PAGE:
The Environmental Protection Agency says it is moving forward with a response to a class of long-lasting chemical contaminants amid criticism from members of Congress and environmentalists that the agency has not moved aggressively enough to regulate them.

Acting EPA Administrator Andrew Wheeler was expected to announce the plan during a briefing Thursday in Philadelphia.

In an interview with ABC News Live, Wheeler called the so-called forever chemicals, perfluoroalkyl and polyfluoroalkyl compounds, or PFAS, “a very important threat.”

Wheeler said the agency was moving forward with the process under the Safe Drinking Water Act that could lead to new safety thresholds for the presence of the chemicals in water, but he did not commit in the interview to setting standards.

The chemicals are found in consumer products ranging from fabrics, rugs and carpets, cooking pots and pans, outdoor gear, shampoo, shaving cream, makeup and even dental floss. Increasing numbers of states have found them seeping into water supplies.

Scientific studies have found “associations” between the chemicals and cancer, thyroid disease, ulcerative colitis and other health issues.

With communities around the country finding PFAS in their drinking water, Republican and Democratic lawmakers pressed Wheeler on PFAS during his confirmation process.

Republican Sen. Shelley Moore Capito, whose state of West Virginia was one of the first where PFAS-contaminated water systems were linked to health problems in people, voted for Wheeler’s appointment in committee earlier this month only after Wheeler privately assured her the EPA would tackle the problem.

Capito was one of 20 senators writing Wheeler this month to demand mandatory limits on two phased-out versions of PFAS. They pressed Wheeler for other “immediate actions” to protect the public from other versions of the industrial compounds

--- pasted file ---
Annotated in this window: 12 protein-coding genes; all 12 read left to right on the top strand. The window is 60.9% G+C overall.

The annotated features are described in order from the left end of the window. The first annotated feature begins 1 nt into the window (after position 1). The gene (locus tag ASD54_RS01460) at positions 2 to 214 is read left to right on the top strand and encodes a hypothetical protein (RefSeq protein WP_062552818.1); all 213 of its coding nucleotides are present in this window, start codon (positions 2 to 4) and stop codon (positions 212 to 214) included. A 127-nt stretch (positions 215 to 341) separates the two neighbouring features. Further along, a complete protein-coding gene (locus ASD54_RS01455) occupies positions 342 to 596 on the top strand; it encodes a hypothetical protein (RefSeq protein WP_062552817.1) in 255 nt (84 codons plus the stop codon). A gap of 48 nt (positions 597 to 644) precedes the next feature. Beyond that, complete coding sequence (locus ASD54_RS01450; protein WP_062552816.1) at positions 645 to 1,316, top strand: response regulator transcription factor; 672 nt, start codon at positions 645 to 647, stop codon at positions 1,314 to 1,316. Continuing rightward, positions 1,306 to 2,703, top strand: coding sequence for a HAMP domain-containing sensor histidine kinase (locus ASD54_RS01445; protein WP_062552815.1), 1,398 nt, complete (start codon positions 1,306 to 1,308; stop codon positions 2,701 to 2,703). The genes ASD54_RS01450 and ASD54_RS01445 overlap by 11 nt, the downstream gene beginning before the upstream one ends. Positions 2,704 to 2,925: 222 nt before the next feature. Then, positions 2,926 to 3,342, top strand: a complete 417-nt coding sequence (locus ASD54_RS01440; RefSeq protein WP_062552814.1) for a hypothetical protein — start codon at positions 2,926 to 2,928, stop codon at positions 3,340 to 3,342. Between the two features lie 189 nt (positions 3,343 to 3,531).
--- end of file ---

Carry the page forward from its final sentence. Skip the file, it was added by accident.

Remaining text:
Senate Minority Leader Chuck Schumer, D-N.Y., demanded earlier this month that the EPA set legal limits for PFAS in drinking water. If EPA balked, Wheeler “didn’t deserve” to be EPA head, Schumer said.

Environmental groups expect the EPA response to do little to move the agency forward from its 2018 pledges to tackle PFAS.

Scott Faber of the Environmental Working Group said that without firm action and deadlines, he expected the EPA announcement to be no more than a “plan to plan.”

In the ABC interview, Wheeler also indicated that the agency would target those communities most affected.

“We know where the chemicals were manufactured, and we know a lot of the areas where they were actually used, so we’re going into those communities to see whether or not the water in those communities are contaminated, he said.

Betsy Southerland, a former science and technology director in EPA’s Office of Water, told The Associated Press that Wheeler’s plan appeared designed to delay the process and encourage states to set their own standards. That would create more uncertainty about the proper threshold for requiring water treatment for PFAS, said Southerland, who resigned in 2017 to protest the Trump administration’s environmental policies.

“It allows industry and federal agencies that should be actively cleaning up to sit back and say, ‘It’s a big mess, no one knows what the correct number is, so we won’t take any action until the confusion is settled,'” she said.


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